February 12, 2004
Mr. Alan Sorcher
Re: Financial Recordkeeping and Reporting of Currency and Foreign Transactions / Broker-Dealer Customer Identification Rule
Dear Mr. Sorcher:
I am writing in response to your letter of January 6, 2004, concerning the reliance provisions in the new broker-dealer customer identification rule ("CIP Rule").1 Specifically, you have asked whether the staff of the Division of Market Regulation would recommend to the Securities and Exchange Commission ("Commission") that enforcement action be taken if broker-dealers treat registered investment advisers ("advisers") as if they were subject to an anti-money laundering program rule under 31 U.S.C. 5318(h) ("AML Rule") for the purposes of paragraph (b)(6) of the CIP Rule.2
I understand the following facts are pertinent to your question. On April 29, 2003, the Commission issued the CIP Rule jointly with the Treasury3 under Section 326 of the Uniting and Strengthening America by Providing Appropriate Tools Required to Intercept and Obstruct Terrorism Act of 2001 (USA Patriot Act).4 The rule is codified in 31 CFR Part 103,5 which contains regulations under the Bank Secrecy Act ("BSA").6 Commission Rule 17a-87 requires broker-dealers to comply with applicable BSA regulations, including the CIP Rule.8
The CIP Rule requires brokers-dealers to implement customer identification programs that contain the following elements: (1) procedures for verifying the identities of customers, (2) procedures for maintaining records of the verification process, (3) procedures for comparing customers with lists of known or suspected terrorists or terrorist organizations, and (4) procedures for providing customers with notice that information is being collected to verify their identities.9
Paragraph (b)(6) of the CIP Rule permits broker-dealers to rely on certain other financial institutions to undertake the required elements with respect to shared customers.10 The rule permits such reliance if, among other things, the other financial institution is subject to an AML Rule and regulated by a Federal functional regulator. Paragraph (b)(6) also requires that the reliance be reasonable under the circumstances and that the relied-on financial institution enter into a contract requiring it to certify annually to the broker-dealer that it has implemented an anti-money laundering program, and that it will perform (or its agent will perform) specified requirements of the broker-dealer's customer identification program. The reliance provisions are designed to permit two financial institutions with mutual customers to reach agreements between themselves as to how they should allocate performance of the requirements of the rule and, thereby, rely on one another to avoid unnecessary duplication of efforts with respect to a given customer.
You state that the interrelationship between broker-dealers and advisers is the type of situation intended to be covered by the reliance provisions. In particular, you point out that advisers have the most direct relationship with the customers they introduce to broker-dealers and, therefore, are in the best position to perform some of the requirements of the CIP Rule. You point out that the advisers typically are authorized to direct securities transactions in a securities account opened in the name of the customer at a broker-dealer.11 You also note that some advisers, for competitive reasons, may be hesitant to give broker-dealers direct access to their customers. You report that some advisers have implemented AML programs and will agree to enter into reliance contracts. You argue that broker-dealers will incur unnecessary compliance costs if they are not permitted to rely on advisers.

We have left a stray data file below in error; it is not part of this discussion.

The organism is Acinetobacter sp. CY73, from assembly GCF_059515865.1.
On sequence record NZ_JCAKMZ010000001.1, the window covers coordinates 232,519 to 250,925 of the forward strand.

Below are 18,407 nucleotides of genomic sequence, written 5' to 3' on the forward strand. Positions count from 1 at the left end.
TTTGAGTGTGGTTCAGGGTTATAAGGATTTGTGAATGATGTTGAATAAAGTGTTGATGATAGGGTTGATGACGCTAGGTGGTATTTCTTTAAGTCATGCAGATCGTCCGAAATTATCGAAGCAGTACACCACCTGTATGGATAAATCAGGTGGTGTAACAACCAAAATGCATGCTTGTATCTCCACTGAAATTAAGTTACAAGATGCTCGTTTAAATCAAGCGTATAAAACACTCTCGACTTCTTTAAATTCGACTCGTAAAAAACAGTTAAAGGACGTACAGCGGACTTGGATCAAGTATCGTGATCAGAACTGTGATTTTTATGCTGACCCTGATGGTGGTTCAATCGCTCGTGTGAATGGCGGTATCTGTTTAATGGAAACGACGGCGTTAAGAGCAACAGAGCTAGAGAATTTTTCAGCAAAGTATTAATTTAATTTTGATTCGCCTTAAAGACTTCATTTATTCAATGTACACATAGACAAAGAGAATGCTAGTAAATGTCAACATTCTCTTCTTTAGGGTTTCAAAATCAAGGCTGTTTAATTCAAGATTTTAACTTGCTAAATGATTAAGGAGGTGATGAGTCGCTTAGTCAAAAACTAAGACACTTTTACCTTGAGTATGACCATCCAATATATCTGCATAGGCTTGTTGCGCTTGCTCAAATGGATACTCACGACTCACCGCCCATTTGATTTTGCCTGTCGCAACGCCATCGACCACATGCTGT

Because these advisers are registered with the Commission, they meet the requirement that the relied-on financial institution be regulated by a Federal functional regulator. However, they are not currently subject to an AML Rule and, consequently, do not meet this condition of paragraph (b)(6) of the CIP Rule. On April 28, 2003, the Financial Crimes Enforcement Network (FinCEN), Department of the Treasury, proposed an AML Rule for registered investment advisers.12 Final rules have not been adopted. You have asked that broker-dealers be permitted to treat registered investment advisers as if they are subject to an AML Rule for the purposes of paragraph (b)(6) of the CIP Rule. If such relief is granted and Treasury ultimately decides not to issue an AML Rule for advisers, you ask that broker-dealers be permitted to continue relying on advisers under paragraph (b)(6) until thirty days after Treasury publicly announces such a decision.
Based on the foregoing, the Division staff will not recommend enforcement action to the Commission under Rule 17a-8 if a broker-dealer relies on an investment adviser, prior to such adviser becoming subject to an AML Rule, provided all the other requirements and conditions in paragraph (b)(6) of the CIP Rule are met, namely that: (1) such reliance is reasonable under the circumstances; (2) the investment adviser is regulated by a Federal functional regulator; and (3) the investment adviser enters into a contract requiring it to certify annually to the broker-dealer that it has implemented an anti-money laundering program, and that it will perform (or its agent will perform) specified requirements of the broker-dealer's customer identification program. This letter is withdrawn without further action on the earlier of: (1) the date upon which an AML Rule for advisers becomes effective, or (2) February 12, 2005.
This is a staff position with respect to enforcement only and does not purport to express any legal conclusions. It may be withdrawn or modified if the staff determines that such action is necessary to be consistent with the BSA and in the public interest.
Annette L. Nazareth